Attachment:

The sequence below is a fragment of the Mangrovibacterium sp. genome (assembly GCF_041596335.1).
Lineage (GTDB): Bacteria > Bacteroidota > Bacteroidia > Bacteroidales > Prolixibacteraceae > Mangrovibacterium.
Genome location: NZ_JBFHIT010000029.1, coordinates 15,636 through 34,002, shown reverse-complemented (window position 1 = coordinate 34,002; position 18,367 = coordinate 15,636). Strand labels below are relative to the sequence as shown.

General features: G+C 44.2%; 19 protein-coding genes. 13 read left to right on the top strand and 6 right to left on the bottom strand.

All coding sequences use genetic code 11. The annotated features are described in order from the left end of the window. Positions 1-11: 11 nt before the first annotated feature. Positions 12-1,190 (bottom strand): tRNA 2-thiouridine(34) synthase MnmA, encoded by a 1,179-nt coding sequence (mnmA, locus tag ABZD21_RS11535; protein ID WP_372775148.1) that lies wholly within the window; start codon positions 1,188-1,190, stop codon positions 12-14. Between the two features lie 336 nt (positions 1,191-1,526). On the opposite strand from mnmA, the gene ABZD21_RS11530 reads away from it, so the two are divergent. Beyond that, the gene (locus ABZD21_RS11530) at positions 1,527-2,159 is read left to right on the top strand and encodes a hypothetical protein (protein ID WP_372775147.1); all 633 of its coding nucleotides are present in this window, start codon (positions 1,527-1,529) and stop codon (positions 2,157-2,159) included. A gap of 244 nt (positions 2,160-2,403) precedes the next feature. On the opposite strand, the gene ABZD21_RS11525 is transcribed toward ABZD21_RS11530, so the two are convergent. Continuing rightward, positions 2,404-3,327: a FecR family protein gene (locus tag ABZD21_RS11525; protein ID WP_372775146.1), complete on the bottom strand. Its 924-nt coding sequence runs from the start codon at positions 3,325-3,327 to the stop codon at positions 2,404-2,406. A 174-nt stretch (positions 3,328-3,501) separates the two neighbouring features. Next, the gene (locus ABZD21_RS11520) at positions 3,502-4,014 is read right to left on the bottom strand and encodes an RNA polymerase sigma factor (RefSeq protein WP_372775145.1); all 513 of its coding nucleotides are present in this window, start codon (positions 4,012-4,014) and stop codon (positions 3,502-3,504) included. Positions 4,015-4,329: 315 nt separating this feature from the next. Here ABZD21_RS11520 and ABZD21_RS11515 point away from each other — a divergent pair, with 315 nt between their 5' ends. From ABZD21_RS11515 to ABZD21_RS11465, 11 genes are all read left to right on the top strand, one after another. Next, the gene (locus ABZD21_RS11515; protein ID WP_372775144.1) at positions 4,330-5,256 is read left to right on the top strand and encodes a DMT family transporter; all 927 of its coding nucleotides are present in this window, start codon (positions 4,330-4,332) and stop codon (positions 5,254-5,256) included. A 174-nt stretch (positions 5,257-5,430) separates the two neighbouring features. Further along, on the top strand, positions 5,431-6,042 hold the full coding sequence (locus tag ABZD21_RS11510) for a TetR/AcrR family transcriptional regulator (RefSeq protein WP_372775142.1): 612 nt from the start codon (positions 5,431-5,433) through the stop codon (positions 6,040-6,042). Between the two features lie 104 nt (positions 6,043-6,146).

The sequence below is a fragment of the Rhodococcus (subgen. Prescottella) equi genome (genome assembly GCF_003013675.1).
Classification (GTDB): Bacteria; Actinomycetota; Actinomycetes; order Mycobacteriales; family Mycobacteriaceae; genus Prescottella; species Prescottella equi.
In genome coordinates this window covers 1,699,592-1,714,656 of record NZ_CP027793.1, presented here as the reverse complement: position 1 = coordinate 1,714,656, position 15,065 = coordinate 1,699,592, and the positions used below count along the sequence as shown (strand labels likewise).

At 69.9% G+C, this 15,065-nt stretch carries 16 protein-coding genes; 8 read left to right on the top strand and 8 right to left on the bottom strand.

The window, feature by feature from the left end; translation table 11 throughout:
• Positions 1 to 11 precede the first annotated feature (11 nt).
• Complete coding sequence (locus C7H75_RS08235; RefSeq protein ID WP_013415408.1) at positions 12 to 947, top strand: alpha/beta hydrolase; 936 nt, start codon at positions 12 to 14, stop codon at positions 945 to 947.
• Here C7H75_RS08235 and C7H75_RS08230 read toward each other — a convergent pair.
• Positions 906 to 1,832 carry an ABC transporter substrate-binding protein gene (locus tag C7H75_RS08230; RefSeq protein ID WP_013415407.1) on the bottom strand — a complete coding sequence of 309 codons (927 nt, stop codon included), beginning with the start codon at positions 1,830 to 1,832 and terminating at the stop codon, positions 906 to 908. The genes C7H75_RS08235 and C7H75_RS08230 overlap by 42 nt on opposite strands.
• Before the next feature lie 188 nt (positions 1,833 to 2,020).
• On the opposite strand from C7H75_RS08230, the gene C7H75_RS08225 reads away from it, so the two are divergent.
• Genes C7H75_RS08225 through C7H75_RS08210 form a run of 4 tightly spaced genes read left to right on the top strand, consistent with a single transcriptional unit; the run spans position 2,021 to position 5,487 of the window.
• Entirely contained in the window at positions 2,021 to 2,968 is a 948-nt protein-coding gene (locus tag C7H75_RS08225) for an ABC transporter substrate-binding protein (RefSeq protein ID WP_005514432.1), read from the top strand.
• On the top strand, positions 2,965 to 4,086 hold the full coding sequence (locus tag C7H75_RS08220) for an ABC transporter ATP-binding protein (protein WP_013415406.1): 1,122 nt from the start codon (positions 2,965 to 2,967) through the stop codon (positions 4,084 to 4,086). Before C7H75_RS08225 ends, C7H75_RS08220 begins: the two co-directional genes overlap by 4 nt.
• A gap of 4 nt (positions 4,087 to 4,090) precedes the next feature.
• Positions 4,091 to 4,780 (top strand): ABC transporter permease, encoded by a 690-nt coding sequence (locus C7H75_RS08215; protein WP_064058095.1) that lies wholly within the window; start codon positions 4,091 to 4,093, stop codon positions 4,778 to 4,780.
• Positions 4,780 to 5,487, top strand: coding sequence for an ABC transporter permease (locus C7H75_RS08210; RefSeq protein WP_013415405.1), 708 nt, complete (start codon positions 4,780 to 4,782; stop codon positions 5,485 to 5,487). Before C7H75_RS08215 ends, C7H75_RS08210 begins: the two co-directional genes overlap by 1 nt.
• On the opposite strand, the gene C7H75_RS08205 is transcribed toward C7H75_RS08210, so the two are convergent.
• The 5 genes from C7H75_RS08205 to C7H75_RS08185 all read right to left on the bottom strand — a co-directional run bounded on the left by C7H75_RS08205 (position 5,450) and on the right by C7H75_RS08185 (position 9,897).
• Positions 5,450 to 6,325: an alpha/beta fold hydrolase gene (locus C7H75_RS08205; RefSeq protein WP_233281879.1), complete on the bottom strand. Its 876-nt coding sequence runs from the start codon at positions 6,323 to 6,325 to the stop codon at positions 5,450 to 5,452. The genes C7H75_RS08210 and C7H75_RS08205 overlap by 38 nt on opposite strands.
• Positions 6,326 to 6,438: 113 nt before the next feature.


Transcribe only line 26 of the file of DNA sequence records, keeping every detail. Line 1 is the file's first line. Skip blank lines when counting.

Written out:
• Positions 6,326 to 6,438: 113 nt before the next feature.